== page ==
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loving cup? rose bowl?

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Recent comments121867 of 132297Cut crystal antique set.1947 Coca-Cola Blotter
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Posted 6 years ago


(1 item)

Found this at a store. Great silver with what look like American Gorham marks and numbers, at least according to the online silver marks book I looked at. Glass with intertwined "circles" so to speak around the whole piece. Any comments?

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  1. Ryan Fleisher, 6 years ago

    This exact piece just sold on eBay for $1500. It's in a variation of J. Hoare's wedding ring and I've seen another one before. I believe it to be a miniature loving cup.

    Hope this helps,
    Ryan Fleisher
  2. vetraio50 vetraio50, 6 years ago
    Another one sold on ebay for US $24.99.
    "J. Hoare cut glass Wedding Ring cranberry sterling pad"
    How many handles does it have?
    Two or three?
    Amazing cutting!
    Thanks for introducing me to Captain Hoare!
    "John Hoare, more familiarly known as Captain Hoare, was a native of Ireland, born in the city of Cork, April 12th, 1822, and was the oldest but one of the large family of children of James and Mary (Courtney) Hoare. He learned the glass trade with his father in Belfast, and afterwards at the age of 20, left Ireland for England, where, in Birmingham, he worked as journeyman for Rice Harris at Five Ways [Islington Glass Works?], also Thomas Webb at Wordsley, afterwards acting as foreman and traveling salesman for the firm of Edward Lacey & Son, of Birmingham. He was also foreman for Lloyd & Summerfield, (The Park Glass Company), one of the oldest glass houses in England. In 1848 Mr. Hoare began business for himself, and in 1853 came to New York with his family, the extent of his finances on landing at Philadelphia being just half a sovereign. But being a skilled and experienced glass cutter he had no difficulty in finding a good situation. In New York he began work for E. V. Haugh[wout] & Co. on Broadway, and after one year, with five partners formed a glass cutting partnership, he being the active man of the concern. After two years Mr. Hoare bought the interests of two members of the firm and then organized under the name of Hoare & Burns. This partnership continued until 1855 [1857?], when Mr. Hoare purchased and became proprietor of the glass cutting department of the Brooklyn Flint Glass Company, State [S]treet, Brooklyn.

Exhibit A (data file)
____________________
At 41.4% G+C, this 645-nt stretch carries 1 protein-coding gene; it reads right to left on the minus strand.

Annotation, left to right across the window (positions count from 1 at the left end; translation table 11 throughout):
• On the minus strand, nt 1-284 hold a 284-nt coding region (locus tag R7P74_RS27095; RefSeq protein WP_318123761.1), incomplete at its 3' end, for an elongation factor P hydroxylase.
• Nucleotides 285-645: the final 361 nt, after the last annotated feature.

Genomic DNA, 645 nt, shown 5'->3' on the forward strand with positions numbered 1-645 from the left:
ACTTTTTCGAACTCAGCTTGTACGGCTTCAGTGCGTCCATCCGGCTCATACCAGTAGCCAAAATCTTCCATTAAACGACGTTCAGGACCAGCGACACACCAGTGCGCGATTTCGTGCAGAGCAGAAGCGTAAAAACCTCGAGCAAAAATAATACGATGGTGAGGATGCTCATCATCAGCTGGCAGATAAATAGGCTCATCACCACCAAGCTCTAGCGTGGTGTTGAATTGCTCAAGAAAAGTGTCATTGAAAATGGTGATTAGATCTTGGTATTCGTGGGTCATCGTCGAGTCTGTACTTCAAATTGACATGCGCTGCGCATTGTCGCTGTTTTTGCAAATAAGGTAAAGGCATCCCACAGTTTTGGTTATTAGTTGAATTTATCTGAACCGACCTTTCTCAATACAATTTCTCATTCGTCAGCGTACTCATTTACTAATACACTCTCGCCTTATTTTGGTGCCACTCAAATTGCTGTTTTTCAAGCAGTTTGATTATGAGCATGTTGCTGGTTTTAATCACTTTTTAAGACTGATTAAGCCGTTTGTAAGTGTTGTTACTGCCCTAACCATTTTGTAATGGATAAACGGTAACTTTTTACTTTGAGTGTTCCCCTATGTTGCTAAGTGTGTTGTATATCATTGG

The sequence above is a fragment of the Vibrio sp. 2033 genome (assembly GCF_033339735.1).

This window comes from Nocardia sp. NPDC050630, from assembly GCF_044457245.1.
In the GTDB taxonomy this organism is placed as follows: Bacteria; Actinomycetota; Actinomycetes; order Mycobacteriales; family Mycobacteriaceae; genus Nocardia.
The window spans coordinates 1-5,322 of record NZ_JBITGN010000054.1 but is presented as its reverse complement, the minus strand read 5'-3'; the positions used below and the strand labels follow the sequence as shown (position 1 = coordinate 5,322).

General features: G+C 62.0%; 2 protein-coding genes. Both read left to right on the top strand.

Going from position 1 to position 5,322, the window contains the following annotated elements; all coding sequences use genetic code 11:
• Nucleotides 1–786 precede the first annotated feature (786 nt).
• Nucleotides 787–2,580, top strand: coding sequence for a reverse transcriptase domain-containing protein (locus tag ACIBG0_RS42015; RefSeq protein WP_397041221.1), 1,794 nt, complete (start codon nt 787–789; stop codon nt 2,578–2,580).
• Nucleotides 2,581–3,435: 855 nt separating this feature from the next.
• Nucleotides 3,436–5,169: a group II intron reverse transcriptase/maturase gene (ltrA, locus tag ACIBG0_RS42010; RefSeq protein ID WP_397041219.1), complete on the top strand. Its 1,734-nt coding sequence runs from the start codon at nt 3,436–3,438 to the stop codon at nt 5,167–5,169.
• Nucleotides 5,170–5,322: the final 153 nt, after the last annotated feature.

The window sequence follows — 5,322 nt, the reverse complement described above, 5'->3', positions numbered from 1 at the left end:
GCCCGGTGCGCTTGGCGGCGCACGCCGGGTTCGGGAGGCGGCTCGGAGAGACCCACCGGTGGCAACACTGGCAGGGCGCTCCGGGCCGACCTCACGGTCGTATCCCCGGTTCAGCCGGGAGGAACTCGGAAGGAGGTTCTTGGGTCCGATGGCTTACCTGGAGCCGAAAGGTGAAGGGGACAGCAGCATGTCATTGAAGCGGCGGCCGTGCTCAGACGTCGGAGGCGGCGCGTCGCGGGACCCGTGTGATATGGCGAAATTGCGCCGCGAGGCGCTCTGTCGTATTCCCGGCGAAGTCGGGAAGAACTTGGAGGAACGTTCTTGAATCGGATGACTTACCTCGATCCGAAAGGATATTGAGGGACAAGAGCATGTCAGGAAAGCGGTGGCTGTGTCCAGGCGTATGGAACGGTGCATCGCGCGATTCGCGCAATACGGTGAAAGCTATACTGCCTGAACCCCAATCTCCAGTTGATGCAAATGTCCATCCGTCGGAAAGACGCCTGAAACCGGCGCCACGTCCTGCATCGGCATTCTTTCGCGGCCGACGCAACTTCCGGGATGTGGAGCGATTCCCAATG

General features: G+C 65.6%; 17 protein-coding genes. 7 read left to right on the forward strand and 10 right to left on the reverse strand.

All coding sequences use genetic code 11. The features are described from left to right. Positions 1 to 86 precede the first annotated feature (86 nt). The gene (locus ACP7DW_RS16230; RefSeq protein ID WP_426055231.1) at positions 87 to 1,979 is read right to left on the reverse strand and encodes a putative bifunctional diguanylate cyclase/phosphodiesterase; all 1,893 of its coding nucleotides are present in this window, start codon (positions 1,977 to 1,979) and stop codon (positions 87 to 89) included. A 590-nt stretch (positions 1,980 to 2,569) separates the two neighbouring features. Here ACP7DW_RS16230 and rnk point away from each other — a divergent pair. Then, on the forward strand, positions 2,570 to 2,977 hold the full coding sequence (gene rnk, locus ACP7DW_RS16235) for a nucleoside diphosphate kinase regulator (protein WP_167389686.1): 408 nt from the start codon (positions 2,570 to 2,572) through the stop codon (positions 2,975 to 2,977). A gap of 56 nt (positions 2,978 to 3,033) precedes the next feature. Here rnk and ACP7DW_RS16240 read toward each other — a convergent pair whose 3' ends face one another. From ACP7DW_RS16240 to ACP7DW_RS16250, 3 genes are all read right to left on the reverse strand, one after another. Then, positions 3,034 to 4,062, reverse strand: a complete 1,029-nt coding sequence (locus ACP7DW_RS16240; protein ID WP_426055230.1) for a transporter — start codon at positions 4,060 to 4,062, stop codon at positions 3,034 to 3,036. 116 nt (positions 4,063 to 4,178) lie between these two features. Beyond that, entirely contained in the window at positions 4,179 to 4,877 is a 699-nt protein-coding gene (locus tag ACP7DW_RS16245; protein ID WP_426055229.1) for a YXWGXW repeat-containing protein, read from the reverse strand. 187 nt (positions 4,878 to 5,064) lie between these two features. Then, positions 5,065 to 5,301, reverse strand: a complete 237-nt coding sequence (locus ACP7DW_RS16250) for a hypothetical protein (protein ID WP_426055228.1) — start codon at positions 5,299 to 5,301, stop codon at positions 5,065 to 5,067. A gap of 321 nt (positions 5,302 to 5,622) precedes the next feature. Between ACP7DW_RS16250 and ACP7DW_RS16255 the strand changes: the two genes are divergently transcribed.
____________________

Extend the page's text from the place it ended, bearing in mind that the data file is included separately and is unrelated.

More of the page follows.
In the same year the old and well-known firm of Gould & Hoare was formed, and continued until 1861, then being succeeded by Hoare & Dailey who were in business until 1868, when the senior member of the firm [Hoare] established a cutting shop in Corning, still retaining for several years his business interests in New York City, at the corner of White and Elm streets, and also at [Dorflinger's Glass Works], Greenpoint, Long Island. The business of Mr. John Hoare as a designer and practical cutter, has led the manufacturers of the United States, and to-day some of the best manufacturers in the business are men who learned the art of designing and glass cutting under his personal instructions. Some ten years ago Mr. Hoare partially retired from business by selling his business to Messrs. James Hoare, his son, and Geo. L. Abbott, equal interest, so that the business in the future will be conducted in the same manner as in the past, although the pleasant face and cheerful words of Mr. John Hoare will be sadly missed by his associates and the small army of employees, as well as many customers who knew and loved him well. "
  3. Ryan, 6 years ago
    vetraio50 - that was a mouse pad, not a piece of glass. The piece featured on the mouse pad however, would easily bring close to $100,000 at auction.

    Ryan Fleisher
  4. vetraio50 vetraio50, 6 years ago
    Hi, Ryan! A mouse pad? You live, you learn. Many thanks!
    One just like this sold in 1996 at Woody Auction House in Kansas. Same silver pattern handles and etc. This was advertised as an ice bucket not a minuture loving cup. It sold for $8,000.00 in 1996. Great discussion. Any questions you can contact me at or
  6. mark mark, 6 years ago
    Great, Great, Great! Mrs. Matthews is correct. Wonderful to see this piece again.

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